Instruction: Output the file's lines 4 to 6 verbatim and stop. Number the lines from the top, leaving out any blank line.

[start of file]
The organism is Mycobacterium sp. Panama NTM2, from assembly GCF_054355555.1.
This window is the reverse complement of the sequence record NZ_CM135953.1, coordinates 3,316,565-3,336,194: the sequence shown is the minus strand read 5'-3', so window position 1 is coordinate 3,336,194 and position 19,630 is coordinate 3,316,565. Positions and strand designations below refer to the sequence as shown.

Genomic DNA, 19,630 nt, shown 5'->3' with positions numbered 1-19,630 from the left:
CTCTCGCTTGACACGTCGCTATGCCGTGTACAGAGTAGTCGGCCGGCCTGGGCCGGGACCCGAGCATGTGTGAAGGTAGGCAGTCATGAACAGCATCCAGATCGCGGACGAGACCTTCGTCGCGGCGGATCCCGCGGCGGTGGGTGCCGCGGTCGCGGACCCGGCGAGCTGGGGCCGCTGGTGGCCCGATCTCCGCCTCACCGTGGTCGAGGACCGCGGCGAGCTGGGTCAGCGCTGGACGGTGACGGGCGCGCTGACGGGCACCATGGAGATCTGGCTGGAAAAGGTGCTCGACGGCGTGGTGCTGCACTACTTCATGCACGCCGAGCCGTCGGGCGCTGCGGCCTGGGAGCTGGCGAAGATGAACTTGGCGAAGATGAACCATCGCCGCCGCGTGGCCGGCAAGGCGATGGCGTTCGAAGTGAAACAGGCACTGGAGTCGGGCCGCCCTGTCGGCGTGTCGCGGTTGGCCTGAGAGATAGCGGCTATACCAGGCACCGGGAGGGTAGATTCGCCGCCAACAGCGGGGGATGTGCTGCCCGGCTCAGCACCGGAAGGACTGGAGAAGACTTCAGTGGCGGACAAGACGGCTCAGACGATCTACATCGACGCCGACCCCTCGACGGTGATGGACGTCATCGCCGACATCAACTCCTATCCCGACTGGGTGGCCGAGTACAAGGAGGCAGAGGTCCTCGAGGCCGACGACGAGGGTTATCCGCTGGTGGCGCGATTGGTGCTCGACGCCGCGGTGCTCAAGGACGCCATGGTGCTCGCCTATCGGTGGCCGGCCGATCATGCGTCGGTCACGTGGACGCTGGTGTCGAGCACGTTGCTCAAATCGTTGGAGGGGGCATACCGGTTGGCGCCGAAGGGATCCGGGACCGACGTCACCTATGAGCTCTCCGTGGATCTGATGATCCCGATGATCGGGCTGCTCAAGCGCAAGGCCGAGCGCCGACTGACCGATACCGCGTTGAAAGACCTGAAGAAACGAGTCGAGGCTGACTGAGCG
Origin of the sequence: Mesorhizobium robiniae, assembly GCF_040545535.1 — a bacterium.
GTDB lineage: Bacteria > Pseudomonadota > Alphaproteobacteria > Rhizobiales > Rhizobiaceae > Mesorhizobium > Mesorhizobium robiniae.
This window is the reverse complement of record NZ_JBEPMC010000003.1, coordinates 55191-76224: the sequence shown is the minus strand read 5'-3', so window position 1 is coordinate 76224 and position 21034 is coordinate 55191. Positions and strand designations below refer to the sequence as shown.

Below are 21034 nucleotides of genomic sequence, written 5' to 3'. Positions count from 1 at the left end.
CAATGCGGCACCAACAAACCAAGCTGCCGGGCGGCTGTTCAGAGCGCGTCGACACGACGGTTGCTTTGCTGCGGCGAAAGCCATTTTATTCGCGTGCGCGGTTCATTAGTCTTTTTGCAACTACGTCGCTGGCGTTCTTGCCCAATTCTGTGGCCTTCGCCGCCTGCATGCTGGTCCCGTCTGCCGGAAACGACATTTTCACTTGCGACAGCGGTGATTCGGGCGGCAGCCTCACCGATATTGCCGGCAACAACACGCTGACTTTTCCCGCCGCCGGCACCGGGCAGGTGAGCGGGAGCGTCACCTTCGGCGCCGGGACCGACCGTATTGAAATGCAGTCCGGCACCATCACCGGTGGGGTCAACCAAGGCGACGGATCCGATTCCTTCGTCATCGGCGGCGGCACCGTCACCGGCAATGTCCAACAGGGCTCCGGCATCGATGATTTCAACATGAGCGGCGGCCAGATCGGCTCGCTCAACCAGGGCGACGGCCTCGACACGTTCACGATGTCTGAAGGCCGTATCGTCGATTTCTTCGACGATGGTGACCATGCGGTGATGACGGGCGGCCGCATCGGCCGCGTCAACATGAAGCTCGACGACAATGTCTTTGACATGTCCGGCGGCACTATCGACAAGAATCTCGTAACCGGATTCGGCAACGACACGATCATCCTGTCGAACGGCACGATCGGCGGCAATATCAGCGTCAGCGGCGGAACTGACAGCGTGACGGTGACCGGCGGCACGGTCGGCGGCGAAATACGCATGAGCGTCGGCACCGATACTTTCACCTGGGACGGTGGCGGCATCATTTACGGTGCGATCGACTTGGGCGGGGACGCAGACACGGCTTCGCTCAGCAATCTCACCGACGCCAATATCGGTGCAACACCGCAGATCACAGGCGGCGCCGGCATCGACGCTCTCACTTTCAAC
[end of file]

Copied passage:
CTCTCGCTTGACACGTCGCTATGCCGTGTACAGAGTAGTCGGCCGGCCTGGGCCGGGACCCGAGCATGTGTGAAGGTAGGCAGTCATGAACAGCATCCAGATCGCGGACGAGACCTTCGTCGCGGCGGATCCCGCGGCGGTGGGTGCCGCGGTCGCGGACCCGGCGAGCTGGGGCCGCTGGTGGCCCGATCTCCGCCTCACCGTGGTCGAGGACCGCGGCGAGCTGGGTCAGCGCTGGACGGTGACGGGCGCGCTGACGGGCACCATGGAGATCTGGCTGGAAAAGGTGCTCGACGGCGTGGTGCTGCACTACTTCATGCACGCCGAGCCGTCGGGCGCTGCGGCCTGGGAGCTGGCGAAGATGAACTTGGCGAAGATGAACCATCGCCGCCGCGTGGCCGGCAAGGCGATGGCGTTCGAAGTGAAACAGGCACTGGAGTCGGGCCGCCCTGTCGGCGTGTCGCGGTTGGCCTGAGAGATAGCGGCTATACCAGGCACCGGGAGGGTAGATTCGCCGCCAACAGCGGGGGATGTGCTGCCCGGCTCAGCACCGGAAGGACTGGAGAAGACTTCAGTGGCGGACAAGACGGCTCAGACGATCTACATCGACGCCGACCCCTCGACGGTGATGGACGTCATCGCCGACATCAACTCCTATCCCGACTGGGTGGCCGAGTACAAGGAGGCAGAGGTCCTCGAGGCCGACGACGAGGGTTATCCGCTGGTGGCGCGATTGGTGCTCGACGCCGCGGTGCTCAAGGACGCCATGGTGCTCGCCTATCGGTGGCCGGCCGATCATGCGTCGGTCACGTGGACGCTGGTGTCGAGCACGTTGCTCAAATCGTTGGAGGGGGCATACCGGTTGGCGCCGAAGGGATCCGGGACCGACGTCACCTATGAGCTCTCCGTGGATCTGATGATCCCGATGATCGGGCTGCTCAAGCGCAAGGCCGAGCGCCGACTGACCGATACCGCGTTGAAAGACCTGAAGAAACGAGTCGAGGCTGACTGAGCG
Origin of the sequence: Mesorhizobium robiniae, assembly GCF_040545535.1 — a bacterium.
GTDB lineage: Bacteria > Pseudomonadota > Alphaproteobacteria > Rhizobiales > Rhizobiaceae > Mesorhizobium > Mesorhizobium robiniae.